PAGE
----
Tuesday, July 23, 2024

Ray Kurzweil Still Says He Will Merge With A.I.

Sitting near a window inside Boston’s Four Seasons Hotel, overlooking a duck pond in the city’s Public Garden, Ray Kurzweil held up a sheet of paper showing the steady growth in the amount of raw computer power that a dollar could buy over the last 85 years.

A neon-green line rose steadily across the page, climbing like fireworks in the night sky.

That diagonal line, he said, showed why humanity was just 20 years away from the Singularity, a long hypothesized moment when people will merge with artificial intelligence and augment themselves with millions of times more computational power than their biological brains now provide.

“If you create something that is thousands of times — or millions of times — more powerful than the brain, we can’t anticipate what it is going to do,” he said, wearing multicolored suspenders and a Mickey Mouse watch he bought at Disney World in the early 1980s.

Mr. Kurzweil, a renowned inventor and futurist who built a career on predictions that defy conventional wisdom, made the same claim in his 2005 book, “The Singularity Is Near.” After the arrival of A.I. technologies like ChatGPT and recent efforts to implant computer chips inside people’s heads, he believes the time is right to restate his claim. Last week, he published a sequel: “The Singularity Is Nearer.”

Now that Mr. Kurzweil is 76 years old and is moving a lot slower than he used to, his predictions carry an added edge. He has long said he plans to experience the Singularity, merge with A.I. and, in this way, live indefinitely. But if the Singularity arrives in 2045, as he claims it will, there is no guarantee he will be alive to see it.

“Even a healthy 20-year-old could die tomorrow,” he said.

But his prediction is not quite as outlandish as it seemed in 2005. The success of the chatbot ChatGPT and similar technologies has encouraged many prominent computer scientists, Silicon Valley executives and venture capitalists to make extravagant predictions about the future of A.I. and how it will alter the course of humanity.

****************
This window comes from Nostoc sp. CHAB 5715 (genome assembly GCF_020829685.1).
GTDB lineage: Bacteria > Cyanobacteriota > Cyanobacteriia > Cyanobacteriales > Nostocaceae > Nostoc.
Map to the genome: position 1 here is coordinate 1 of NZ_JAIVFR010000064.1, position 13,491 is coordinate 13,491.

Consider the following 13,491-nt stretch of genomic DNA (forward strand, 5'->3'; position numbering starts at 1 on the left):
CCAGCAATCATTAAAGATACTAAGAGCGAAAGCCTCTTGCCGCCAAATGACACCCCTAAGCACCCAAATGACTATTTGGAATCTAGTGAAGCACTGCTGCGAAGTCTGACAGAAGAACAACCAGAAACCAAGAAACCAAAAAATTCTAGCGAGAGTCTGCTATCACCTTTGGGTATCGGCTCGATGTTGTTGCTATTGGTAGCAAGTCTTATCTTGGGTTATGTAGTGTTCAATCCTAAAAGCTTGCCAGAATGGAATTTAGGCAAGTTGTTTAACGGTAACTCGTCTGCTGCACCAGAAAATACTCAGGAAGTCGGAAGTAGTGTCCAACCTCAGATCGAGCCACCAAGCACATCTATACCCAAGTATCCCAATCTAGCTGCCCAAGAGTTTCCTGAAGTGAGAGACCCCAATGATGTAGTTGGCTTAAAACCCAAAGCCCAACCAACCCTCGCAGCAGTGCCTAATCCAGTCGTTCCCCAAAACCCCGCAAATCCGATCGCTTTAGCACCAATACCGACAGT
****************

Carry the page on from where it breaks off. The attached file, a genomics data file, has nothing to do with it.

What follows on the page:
Tech giants and other deep-pocketed investors are pumping billions into A.I. development, and the technologies are growing more powerful every few months.

Many skeptics warn that extravagant predictions about artificial intelligence may crumble as the industry struggles with the limits of the raw materials needed to build A.I., including electrical power, digital data, mathematics and computing capacity. Techno-optimism can also feel myopic — and entitled — in the face of the world’s many problems.

“When people say that A.I. will solve every problem, they are not actually looking at what the causes of those problems are,” said Shazeda Ahmed, a researcher at the University of California, Los Angeles, who explores claims about the future of A.I.

The big leap, of course, is imagining how human consciousness would merge with a machine, and people like Mr. Kurzweil struggle to explain how exactly this would happen.

Born in New York City, Mr. Kurzweil began programming computers as a teenager, when computers were room-size machines. In 1965, as a 17-year-old, he appeared on the CBS television show “I’ve Got a Secret,” performing a piano piece composed by a computer that he designed.

While still a student at Martin Van Buren High School in Queens, he exchanged letters with Marvin Minsky, one of the computer scientists who founded the field of artificial intelligence at a conference in the mid-1950s. He soon enrolled at the Massachusetts Institute of Technology to study under Dr. Minsky, who had become the face of this new academic pursuit — a mix of computer science, neuroscience, psychology and an almost religious belief that thinking machines were possible.

When the term artificial intelligence was first presented to the public during a 1956 conference at Dartmouth College, Dr. Minsky and the other computer scientists gathered there did not think it would take long to build machines that could match the power of the human brain. Some argued that a computer would beat the world chess champion and discover its own mathematical theorem within a decade.

They were a bit too optimistic. A computer would not beat the world chess champion until the late 1990s. And the world is still waiting for a machine to discover its own mathematical theorem.